In my early 20s, I was working as a laborer on a construction site when I heard a story about a worker who jumped into a trench without appropriate protection. He was suffocated and crushed within minutes. I was also told about another worker who was seriously injured when a jury-rigged clevis broke away from a crane cab and he plummeted to the surface below.
Not many people walk around throughout their day with a risk assessment in hand, unless of course it’s the one in their phone. We should, however, always have an informal risk assessment tool in our mind that allows us to perform at least a cursory assessment until we can dig deeper or in a more formal way.
The stories we learn
Each of us learn about hazards and risks through our personal experiences and those of others. And some of the stories we learn about have a lasting impact. Even more, we acquire related knowledge through reading, research, and training. But we also need to discipline ourselves and others to pay attention to the right things and continually scan our environments at work and away from it too.
Leaders and workers must continually enhance their personal sense of situational awareness; talking and walking themselves (and others) through an array of “what if” scenarios so that contact incidents and losses can be avoided and minimized.
The importance of scanning
Through experience, whenever I’m in an environment where trenching and shoring is of concern, I immediately scan further for situations that may present an elevated risk and first talk myself though abatement issues. If I’m around equipment where a clevis or connection can fail — I want to look deeper and ask questions regarding redundant forms of protection and eliminate high-risk single failure points.
Outside of work, I continually scan situations while driving, at home, or in social settings that may place people at harm for injury or loss. Over a period of three decades, I’ve developed a keen sense of awareness, just like many of you. The bottom line, scanning our environments is a very important leadership skill.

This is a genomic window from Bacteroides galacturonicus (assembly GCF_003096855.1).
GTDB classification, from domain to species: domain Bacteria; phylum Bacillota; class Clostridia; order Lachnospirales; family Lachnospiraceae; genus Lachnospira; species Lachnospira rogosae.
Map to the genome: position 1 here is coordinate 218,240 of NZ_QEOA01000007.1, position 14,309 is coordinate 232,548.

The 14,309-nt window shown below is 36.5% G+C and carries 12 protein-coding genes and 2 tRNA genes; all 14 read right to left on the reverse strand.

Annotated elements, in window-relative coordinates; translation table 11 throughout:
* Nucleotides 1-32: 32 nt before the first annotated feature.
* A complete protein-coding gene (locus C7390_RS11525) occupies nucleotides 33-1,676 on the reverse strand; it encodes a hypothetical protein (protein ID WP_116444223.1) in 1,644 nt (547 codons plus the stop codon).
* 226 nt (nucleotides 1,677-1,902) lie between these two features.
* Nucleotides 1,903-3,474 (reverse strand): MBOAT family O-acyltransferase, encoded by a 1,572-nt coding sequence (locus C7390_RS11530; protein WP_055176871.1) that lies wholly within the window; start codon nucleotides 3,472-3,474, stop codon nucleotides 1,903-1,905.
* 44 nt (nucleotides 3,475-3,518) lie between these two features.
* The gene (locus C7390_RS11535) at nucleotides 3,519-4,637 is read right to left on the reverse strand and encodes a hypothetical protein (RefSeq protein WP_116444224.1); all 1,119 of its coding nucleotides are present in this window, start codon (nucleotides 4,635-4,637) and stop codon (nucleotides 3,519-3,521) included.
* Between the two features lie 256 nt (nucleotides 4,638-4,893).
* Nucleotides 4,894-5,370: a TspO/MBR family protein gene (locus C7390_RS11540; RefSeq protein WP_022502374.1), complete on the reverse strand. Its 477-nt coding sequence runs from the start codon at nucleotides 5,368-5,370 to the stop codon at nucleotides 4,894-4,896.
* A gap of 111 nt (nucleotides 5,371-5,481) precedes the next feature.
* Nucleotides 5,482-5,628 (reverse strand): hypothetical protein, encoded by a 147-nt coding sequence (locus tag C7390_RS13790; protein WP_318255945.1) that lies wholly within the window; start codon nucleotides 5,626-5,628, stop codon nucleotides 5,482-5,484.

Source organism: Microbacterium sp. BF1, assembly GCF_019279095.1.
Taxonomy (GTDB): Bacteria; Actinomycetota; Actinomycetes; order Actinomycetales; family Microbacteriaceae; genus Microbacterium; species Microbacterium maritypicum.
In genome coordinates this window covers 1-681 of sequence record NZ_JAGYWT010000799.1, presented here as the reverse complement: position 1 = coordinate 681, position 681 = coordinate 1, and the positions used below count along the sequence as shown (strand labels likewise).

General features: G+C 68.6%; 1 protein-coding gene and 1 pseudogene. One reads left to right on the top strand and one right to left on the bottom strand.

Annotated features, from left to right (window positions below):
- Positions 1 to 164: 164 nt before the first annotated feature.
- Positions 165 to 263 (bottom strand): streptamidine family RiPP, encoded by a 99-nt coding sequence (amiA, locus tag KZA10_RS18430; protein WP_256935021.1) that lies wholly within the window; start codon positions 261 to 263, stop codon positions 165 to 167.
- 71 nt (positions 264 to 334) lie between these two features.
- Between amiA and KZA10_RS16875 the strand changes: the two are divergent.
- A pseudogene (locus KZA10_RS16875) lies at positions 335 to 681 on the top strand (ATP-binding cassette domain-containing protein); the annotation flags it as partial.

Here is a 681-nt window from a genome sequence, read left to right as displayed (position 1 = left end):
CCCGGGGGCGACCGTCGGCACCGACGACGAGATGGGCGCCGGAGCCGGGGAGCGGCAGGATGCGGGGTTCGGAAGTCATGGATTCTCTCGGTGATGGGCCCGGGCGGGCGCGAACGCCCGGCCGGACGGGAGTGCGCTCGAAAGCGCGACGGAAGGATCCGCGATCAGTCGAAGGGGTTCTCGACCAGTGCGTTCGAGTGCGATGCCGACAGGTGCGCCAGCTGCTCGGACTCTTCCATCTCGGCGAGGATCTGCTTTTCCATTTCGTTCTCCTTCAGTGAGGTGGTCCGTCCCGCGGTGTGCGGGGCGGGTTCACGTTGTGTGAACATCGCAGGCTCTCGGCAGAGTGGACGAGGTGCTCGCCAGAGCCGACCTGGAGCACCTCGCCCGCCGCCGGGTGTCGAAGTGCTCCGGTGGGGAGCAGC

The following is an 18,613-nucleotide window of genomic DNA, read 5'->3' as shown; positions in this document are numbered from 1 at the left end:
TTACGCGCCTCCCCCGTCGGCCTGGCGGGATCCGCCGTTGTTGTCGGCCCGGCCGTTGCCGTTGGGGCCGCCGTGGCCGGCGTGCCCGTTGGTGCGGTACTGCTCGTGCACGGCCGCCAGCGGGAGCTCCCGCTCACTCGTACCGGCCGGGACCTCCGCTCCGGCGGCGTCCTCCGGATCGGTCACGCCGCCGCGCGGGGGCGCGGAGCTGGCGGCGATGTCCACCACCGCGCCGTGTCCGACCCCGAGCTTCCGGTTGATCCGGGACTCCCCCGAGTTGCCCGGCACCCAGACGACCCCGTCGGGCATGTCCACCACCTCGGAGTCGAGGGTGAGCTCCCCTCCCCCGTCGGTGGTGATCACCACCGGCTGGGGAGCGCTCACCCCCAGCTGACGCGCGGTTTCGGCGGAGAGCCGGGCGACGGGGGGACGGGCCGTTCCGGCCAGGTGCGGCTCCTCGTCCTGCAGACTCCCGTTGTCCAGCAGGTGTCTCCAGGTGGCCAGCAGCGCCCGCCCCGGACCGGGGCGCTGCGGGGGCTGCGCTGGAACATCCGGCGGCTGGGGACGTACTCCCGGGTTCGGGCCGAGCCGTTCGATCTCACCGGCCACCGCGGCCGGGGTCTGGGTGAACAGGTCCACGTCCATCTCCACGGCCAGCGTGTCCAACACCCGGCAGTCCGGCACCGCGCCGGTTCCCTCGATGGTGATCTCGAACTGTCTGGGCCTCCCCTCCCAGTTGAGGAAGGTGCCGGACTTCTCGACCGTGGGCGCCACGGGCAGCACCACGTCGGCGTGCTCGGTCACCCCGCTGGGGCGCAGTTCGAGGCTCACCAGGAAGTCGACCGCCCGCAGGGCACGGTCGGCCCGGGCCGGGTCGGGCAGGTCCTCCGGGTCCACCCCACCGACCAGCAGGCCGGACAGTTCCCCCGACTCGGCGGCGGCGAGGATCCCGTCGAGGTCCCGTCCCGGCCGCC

Some of this sounds a bit technical or commonsensical for some, but scanning our environments is an important leadership dimension that also has an emotional and organizational connection to specific hazards and risks. Assessing and analyzing everyday situations and asking important questions is what good leaders do.
Is there a sense of purpose or mission before a job begins?
Are pre-job task briefings and risk assessment tools used with focus and rigor?
Do leaders observe and participate in regular risk assessments at the worker level?
Many organizations continue to perform work that has become comfortable, at a less than acceptable level, because failures or serious incidents have not occurred. In other words, there has been a normalization of deviation from safer work practices. Astute organizational leaders know that risks must be identified and controlled, daily. Risk assessments should categorize, identify, and control for those same risks. Analytics should be used to further aid in the monitoring of ongoing assessments. Engineering controls that eliminate or significantly reduce the risk would be the first step in abatement, while procedural controls may offer the least desirable form of risk reduction.
Sharing vs. protecting knowledge
Are you and your leaders paying attention to how openly people share their knowledge?
Individuals should freely share their knowledge regarding what is necessary to complete a job safely. But are some individuals protecting their personal knowledge as a point of political leverage? I have worked in several large organizations over the years where various specialists did not openly share their knowledge -- so they could be viewed as more valuable to the organization and protect their jobs from possible elimination.
Finally, is your near-miss reporting open and candid? It should reflect concerns that could be devastating if formidable change doesn’t occur.
Familiarity breeds blind spots
Does your organization value consensus building?
Leaders and their workers need to assess risks and arrive at some form of agreement regarding their potential harm. Are varied and differing opinions sought out so that a variety of cognitive biases don’t allow for important risks to be overlooked?
For example, your supervisor may not perceive a given risk as a “no-go” issue, but your most experienced and trusted worker does. Going further, is there a sense of urgency to improve and abate ongoing risks? Is there a deep sense of responsibility amongst workers to protect the health and safety of each other? And does your organization make time for fun and celebrate successes that relate to proactive contributions and improvements?
Archeologist Edward T. Hall once said that “real intelligence is about paying attention to the right things.”
Are you encouraging, even training your leaders and workers to pay attention to the right things and continually scan for hazards and the associated risks often overlooked by their familiarity?